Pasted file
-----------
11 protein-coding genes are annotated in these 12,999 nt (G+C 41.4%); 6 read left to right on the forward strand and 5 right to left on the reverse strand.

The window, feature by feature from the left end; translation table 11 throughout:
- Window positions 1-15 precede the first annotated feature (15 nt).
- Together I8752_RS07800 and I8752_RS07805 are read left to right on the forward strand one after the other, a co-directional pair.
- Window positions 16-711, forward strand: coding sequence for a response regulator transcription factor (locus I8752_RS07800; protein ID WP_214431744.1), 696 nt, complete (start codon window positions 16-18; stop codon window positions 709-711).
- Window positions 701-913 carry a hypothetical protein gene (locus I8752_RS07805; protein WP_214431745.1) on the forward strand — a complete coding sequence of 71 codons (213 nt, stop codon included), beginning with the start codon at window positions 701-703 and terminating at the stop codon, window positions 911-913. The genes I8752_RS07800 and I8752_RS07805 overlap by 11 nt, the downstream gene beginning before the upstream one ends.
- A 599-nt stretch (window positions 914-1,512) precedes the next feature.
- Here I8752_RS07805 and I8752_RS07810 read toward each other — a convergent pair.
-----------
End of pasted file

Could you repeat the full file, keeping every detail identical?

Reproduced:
11 protein-coding genes are annotated in these 12,999 nt (G+C 41.4%); 6 read left to right on the forward strand and 5 right to left on the reverse strand.

The window, feature by feature from the left end; translation table 11 throughout:
- Window positions 1-15 precede the first annotated feature (15 nt).
- Together I8752_RS07800 and I8752_RS07805 are read left to right on the forward strand one after the other, a co-directional pair.
- Window positions 16-711, forward strand: coding sequence for a response regulator transcription factor (locus I8752_RS07800; protein ID WP_214431744.1), 696 nt, complete (start codon window positions 16-18; stop codon window positions 709-711).
- Window positions 701-913 carry a hypothetical protein gene (locus I8752_RS07805; protein WP_214431745.1) on the forward strand — a complete coding sequence of 71 codons (213 nt, stop codon included), beginning with the start codon at window positions 701-703 and terminating at the stop codon, window positions 911-913. The genes I8752_RS07800 and I8752_RS07805 overlap by 11 nt, the downstream gene beginning before the upstream one ends.
- A 599-nt stretch (window positions 914-1,512) precedes the next feature.
- Here I8752_RS07805 and I8752_RS07810 read toward each other — a convergent pair.